House of Commons
|Session 2007 - 08|
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General Committee Debates
European Standing Committee B Debates
The Committee consisted of the following Members:
Hannah Weston, Committee Clerk
attended the Committee
European Committee B
Monday 14 July 2008
[Mr. David Wilshire in the Chair]
The Chairman: My instructions are to inquire into whether someone wants to make a statement, but I know the answer already. I call Mr. Laxton.
Mr. Bob Laxton (Derby, North) (Lab): Thank you, Mr. Wilshire. I apologise to the Committee, because I have two impediments: I have a permanent problem with my left ear, which I have had for yearsI do not hear too well out of itand my other ear is completely blocked, so if I shout at, or whisper to, the Committee, I apologise.
I have a note from the European Scrutiny Committee, which looked into financial issues a while ago. The note says that it might be helpfulI hope that it isif I explain briefly the background to the document and the reasons why the ESC recommended it for debate today.
In order the facilitate the financial services market, no fewer than 13 Community directives relate to prudential supervision of life and non-life insurance, reinsurance, insurance groups and winding up. Legislation in relation to insolvency matters was updated on an interim basis in 2002 under the rubric, Solvency I, and in July 2007 the Commission presented a draft directive intended to establish the framework, Solvency II, to revise, amend and consolidateto recastcurrent legislation governing the prudential regulation of insurance and reinsurance companies operating in the Community.
In February 2008, the Commission replaced its original proposal with an amended draft directive, which is in all essentials the same proposal, but takes account of new related legislation. The ESC considered this proposal on a number of occasions and noted that the proposed comprehensive updating of Community legislation on regulatory supervision of the insurance sector was clearly important, with the potential for benefits for customers generally and UK industry. However, the ESC thought that this Committee should be given the opportunity to explore with the Minister the general case for Solvency II, and in particular the issue of the supervision of insurance and reinsurance groups, where a company in a group is supervised as if it were a separate entity, but where in the future a group as a whole will be treated as a single economic entity.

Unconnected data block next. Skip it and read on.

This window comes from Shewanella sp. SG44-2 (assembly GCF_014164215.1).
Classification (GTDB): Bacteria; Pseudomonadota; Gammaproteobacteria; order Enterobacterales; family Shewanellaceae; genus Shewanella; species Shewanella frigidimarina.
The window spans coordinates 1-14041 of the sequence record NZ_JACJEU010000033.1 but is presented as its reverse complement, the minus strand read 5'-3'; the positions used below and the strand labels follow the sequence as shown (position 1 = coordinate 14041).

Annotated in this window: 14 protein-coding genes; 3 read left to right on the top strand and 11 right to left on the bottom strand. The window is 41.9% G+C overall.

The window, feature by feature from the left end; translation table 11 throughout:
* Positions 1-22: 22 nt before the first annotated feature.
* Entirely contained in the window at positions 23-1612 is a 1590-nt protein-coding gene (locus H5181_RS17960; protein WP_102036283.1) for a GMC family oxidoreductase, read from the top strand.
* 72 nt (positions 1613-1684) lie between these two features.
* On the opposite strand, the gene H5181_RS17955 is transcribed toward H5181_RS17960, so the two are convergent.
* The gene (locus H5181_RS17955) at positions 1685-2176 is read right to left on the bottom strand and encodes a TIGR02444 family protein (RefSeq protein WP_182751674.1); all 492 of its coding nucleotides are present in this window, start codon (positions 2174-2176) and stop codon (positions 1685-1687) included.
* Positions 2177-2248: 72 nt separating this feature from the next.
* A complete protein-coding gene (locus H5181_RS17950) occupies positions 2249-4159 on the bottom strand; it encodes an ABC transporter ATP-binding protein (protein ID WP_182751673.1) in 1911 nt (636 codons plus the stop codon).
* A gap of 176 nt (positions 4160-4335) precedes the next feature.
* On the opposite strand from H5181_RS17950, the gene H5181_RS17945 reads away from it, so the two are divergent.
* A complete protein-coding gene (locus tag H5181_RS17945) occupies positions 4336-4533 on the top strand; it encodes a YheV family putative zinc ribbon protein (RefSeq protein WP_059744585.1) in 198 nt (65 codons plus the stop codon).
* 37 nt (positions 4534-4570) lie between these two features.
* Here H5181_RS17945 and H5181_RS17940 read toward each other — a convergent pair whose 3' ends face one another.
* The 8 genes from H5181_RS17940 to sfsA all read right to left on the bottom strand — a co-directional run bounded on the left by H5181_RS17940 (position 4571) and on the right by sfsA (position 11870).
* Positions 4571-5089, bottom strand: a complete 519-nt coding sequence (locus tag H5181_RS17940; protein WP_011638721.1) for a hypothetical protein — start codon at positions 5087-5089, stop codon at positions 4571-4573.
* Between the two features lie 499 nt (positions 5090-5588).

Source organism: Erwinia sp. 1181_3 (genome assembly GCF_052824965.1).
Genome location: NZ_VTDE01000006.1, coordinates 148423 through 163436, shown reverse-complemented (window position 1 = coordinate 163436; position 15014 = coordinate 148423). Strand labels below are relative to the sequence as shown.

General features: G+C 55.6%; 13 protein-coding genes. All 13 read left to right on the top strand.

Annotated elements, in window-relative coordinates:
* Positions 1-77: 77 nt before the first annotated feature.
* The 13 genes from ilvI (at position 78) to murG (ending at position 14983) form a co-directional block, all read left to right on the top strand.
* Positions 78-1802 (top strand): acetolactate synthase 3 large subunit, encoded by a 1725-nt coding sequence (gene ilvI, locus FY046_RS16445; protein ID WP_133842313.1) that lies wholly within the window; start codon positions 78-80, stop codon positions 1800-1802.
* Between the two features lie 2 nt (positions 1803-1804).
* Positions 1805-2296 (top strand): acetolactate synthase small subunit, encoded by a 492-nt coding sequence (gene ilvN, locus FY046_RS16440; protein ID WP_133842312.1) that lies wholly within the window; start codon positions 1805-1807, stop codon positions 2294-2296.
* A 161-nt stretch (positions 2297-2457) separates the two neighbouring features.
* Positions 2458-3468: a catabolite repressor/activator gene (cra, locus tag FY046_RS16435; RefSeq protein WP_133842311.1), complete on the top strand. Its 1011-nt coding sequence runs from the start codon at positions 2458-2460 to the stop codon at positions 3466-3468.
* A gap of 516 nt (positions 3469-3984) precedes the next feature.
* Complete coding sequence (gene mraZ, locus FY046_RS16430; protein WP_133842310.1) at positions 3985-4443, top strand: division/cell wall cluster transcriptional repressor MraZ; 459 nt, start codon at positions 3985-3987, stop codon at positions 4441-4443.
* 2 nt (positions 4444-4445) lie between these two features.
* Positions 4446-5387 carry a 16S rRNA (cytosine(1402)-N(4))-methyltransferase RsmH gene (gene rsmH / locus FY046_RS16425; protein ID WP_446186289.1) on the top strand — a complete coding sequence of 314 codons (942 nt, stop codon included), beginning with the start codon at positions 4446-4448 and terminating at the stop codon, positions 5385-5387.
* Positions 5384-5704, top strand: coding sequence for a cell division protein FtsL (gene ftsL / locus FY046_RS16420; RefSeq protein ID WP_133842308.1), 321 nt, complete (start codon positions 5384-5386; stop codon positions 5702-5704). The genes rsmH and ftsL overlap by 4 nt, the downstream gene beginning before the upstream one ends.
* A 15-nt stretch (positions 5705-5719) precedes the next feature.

The ESC thought that that was important, particularly in the light of the Governments advocacy of advanced supervision of cross-border financial institutions in the Community. It also considered issues relating to the minimum capital requirementthe lower of the two capital requirementsin Solvency II, equity risk and the level of capital to be set aside to cover the inherent risk in holding shares, and surplus and bonus funds, which are a feature of the with-profit life insurance policies used in some member states to meet capital requirements.
Here endeth the statement. Having read it for the second time, it is a little clearer to me than it was after reading it the first time.
The Economic Secretary to the Treasury (Kitty Ussher): I thank my hon. Friend the Member for Derby, North for his exposition of why it is appropriate for the Committee consider the issues before us, which is an opportunity that I welcome. The Solvency II directive is important and will set the regulatory framework for prudential supervision of all insurance and reinsurance companies operating in the EU. The insurance sector is important to the UK; it is the third largest in the world with UK firms holding almost £1.5 trillion of assets and acting as major institutional investors as well as providing employment for about 324,000 peoplewe thinkin the UK.
Prudential regulation of the insurance sector and the Solvency II directive are vital, therefore, to the UK and to the economies of other member state. In recent years, the UK insurance industry and the Financial Services Authority have made major strides in modernising and improving insurance regulation in the UK over and above the first solvency framework of the early 1970s.
Given the current advanced level of the UKs prudential regime, the stakes were high for us in participating in the directive. It is therefore an extremely positive outcome that the Commissions proposal enshrines the key principles of transparency, alignment of regulatory and economic capital, incentives for improved risk management, more principles-based regulation and more effective supervision, especially across national borders.
As with any major directive, several issues remain to be settled before we can achieve political agreement on Solvency II. My letter of 23 May to the Chairman of the European Scrutiny Committee provided an update on the progress that has been made in the Council of Ministers, including an overview of the four key political issues on which agreement is yet to be reached. Those issues are group supervision, the minimum capital requirement, the capital charge for equity risk and the treatment of surplus funds. I am happy to return to those issues later.
I shall briefly set out the Governments approach to the directive. Throughout the discussions on Solvency II, they have sought a directive that requires high standards of policy holder protection and fully recognises the economic realities of insurance. The directive sets out the clear goal for policy holder protection that an insurer should not have a greater probability than one in 200 of insolvency occurring over a one-year period. That is a reasonable standard and is consistent with the approach adopted by the FSA for insurers in the UK. It ensures that the risks to policy holders are very low, but avoids imposing penal capital charges on the industry.
It is right to maintain standards of policy holder protection, but we should seek ways of reducing the cost of achieving them wherever we can. We have sought to achieve that through securing agreement to an overall method of organising Solvency II that ensures that insurers can use internal models to estimate their risk profile and thereby ensure that their capital requirements are suitable for the business they are writing. We have